Just before Christmas, Treasury released guidance in order to assist litigants and legal practitioners in relation to obtaining the consent of the Minister to rely on extraterritorial conduct in private proceedings commenced under s 12AC of the Australian Securities and Investments Commission Act 2001 and s 5 of the Competition and Consumer Act 2010 (the new name for the Trade Practices Act 1974 as of 1 January 2011).
The requirement of consent applies where:
- A person seeking damages for breach of the CCA or the ASIC Act seeks to rely on evidence of foreign conduct;
- A person seeks some other form of compensatory order – such as rescission of an agreement or transfer of property – in relation to such a breach and seeks to rely on evidence of foreign conduct.
In both cases, ministerial consent is required before making an application to the court.
The purpose of the provision, according to Treasury guidance, is to ensure that international relations are not disrupted by proceedings in Australian courts. This is principally because although the conduct complained of may be in breach of relevant Australian legislation, it may not be in breach of the laws of the foreign jurisdiction (and may in fact be expressly authorised by those laws).
The Assistant Treasurer and Minister for Financial Services and Superannuation, the Hon Bill Shorten MP, is the Minister ordinarily responsible for giving consent under s 12AC of the ASIC Act, and the Minister to whom a request should be directed in the first instance.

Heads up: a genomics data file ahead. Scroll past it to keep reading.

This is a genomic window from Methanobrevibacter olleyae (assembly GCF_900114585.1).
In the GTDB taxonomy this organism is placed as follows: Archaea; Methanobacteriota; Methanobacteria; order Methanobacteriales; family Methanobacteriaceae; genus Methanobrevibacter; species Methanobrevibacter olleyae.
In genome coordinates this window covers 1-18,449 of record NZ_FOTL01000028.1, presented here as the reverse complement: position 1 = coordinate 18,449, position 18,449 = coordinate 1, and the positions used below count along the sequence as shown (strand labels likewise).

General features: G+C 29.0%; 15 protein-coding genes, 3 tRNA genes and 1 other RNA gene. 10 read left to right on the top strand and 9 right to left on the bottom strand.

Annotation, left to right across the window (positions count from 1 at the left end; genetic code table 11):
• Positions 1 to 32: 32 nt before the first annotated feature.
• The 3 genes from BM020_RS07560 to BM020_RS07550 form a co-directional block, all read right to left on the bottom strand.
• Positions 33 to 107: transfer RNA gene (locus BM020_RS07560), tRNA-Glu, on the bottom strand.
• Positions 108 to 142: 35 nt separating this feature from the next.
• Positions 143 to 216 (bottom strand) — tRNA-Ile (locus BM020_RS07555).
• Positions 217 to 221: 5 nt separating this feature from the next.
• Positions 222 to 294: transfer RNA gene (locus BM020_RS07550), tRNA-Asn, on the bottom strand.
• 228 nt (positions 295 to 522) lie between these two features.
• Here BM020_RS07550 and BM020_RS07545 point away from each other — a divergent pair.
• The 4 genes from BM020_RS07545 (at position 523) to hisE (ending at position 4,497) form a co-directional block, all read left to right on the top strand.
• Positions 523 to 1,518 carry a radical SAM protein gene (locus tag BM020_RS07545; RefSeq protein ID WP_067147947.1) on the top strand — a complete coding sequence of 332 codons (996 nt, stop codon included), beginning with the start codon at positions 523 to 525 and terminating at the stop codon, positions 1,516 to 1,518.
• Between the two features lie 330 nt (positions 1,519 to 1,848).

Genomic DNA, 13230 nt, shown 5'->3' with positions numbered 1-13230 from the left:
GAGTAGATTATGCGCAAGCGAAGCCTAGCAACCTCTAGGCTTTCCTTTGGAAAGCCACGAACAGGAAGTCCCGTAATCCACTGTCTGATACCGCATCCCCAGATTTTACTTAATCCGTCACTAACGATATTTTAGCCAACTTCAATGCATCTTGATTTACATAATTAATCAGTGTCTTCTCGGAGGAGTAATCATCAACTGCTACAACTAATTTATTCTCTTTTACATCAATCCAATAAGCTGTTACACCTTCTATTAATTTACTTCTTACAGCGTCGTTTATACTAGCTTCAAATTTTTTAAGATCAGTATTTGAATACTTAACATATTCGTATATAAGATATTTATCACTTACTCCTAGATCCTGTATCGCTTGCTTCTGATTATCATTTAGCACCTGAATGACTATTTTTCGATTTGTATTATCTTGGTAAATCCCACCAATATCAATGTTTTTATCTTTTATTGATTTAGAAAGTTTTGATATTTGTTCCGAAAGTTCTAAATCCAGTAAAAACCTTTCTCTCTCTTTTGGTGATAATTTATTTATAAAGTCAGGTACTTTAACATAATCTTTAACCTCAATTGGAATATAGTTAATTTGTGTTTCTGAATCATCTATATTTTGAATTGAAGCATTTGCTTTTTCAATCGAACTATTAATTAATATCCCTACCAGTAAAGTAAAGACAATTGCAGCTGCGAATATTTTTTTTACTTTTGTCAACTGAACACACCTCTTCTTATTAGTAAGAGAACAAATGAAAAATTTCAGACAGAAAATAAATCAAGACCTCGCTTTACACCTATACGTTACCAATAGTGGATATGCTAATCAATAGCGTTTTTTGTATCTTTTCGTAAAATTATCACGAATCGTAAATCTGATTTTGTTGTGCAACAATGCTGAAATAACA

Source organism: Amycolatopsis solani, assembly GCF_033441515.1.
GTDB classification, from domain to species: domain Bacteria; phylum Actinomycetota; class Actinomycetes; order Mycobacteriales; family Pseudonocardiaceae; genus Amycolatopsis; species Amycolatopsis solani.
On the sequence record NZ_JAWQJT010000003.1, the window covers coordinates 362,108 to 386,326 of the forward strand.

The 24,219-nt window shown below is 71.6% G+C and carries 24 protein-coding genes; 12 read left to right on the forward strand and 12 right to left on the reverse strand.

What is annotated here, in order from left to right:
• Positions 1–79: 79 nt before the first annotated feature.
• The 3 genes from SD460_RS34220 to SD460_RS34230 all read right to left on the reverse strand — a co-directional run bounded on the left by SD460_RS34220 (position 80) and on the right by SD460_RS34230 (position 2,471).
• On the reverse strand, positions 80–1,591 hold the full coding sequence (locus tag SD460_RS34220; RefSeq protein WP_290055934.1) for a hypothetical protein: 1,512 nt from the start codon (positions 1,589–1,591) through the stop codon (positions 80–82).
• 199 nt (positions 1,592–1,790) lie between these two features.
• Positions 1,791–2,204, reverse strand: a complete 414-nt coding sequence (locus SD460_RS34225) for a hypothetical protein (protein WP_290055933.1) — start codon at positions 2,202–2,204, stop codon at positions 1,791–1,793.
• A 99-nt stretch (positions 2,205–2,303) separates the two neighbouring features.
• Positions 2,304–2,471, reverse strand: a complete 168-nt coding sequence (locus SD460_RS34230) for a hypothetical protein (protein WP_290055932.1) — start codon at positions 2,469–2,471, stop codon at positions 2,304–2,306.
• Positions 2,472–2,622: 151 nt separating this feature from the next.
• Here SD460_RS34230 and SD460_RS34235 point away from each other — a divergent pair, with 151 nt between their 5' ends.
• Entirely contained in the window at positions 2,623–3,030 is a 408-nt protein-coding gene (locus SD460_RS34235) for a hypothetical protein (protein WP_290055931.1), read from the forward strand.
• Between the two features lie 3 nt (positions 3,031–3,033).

The request should:
· be in the form of a letter;
· be accompanied by a copy of the pleadings, with the letter identifying by reference to relevant paragraphs in the pleadings the conduct which was engaged in outside Australia (and upon which the applicant wishes to rely);
· state the section or sections under which consent is requested;
· be forwarded to other parties in the proceedings and also to Treasury; and
· include confirmation that the forwarding has occurred.
The complete guidance (which also sets out procedure for the provision of advice to the Minister on issues of foreign law) is available to download from the Treasury site. The guidance is current as at 1 January 2011.
Subscribers are referred to the annotations to s 12AC in Austin and Black’s Annotations to the Corporations Act at [ASICA.12AC] for more information.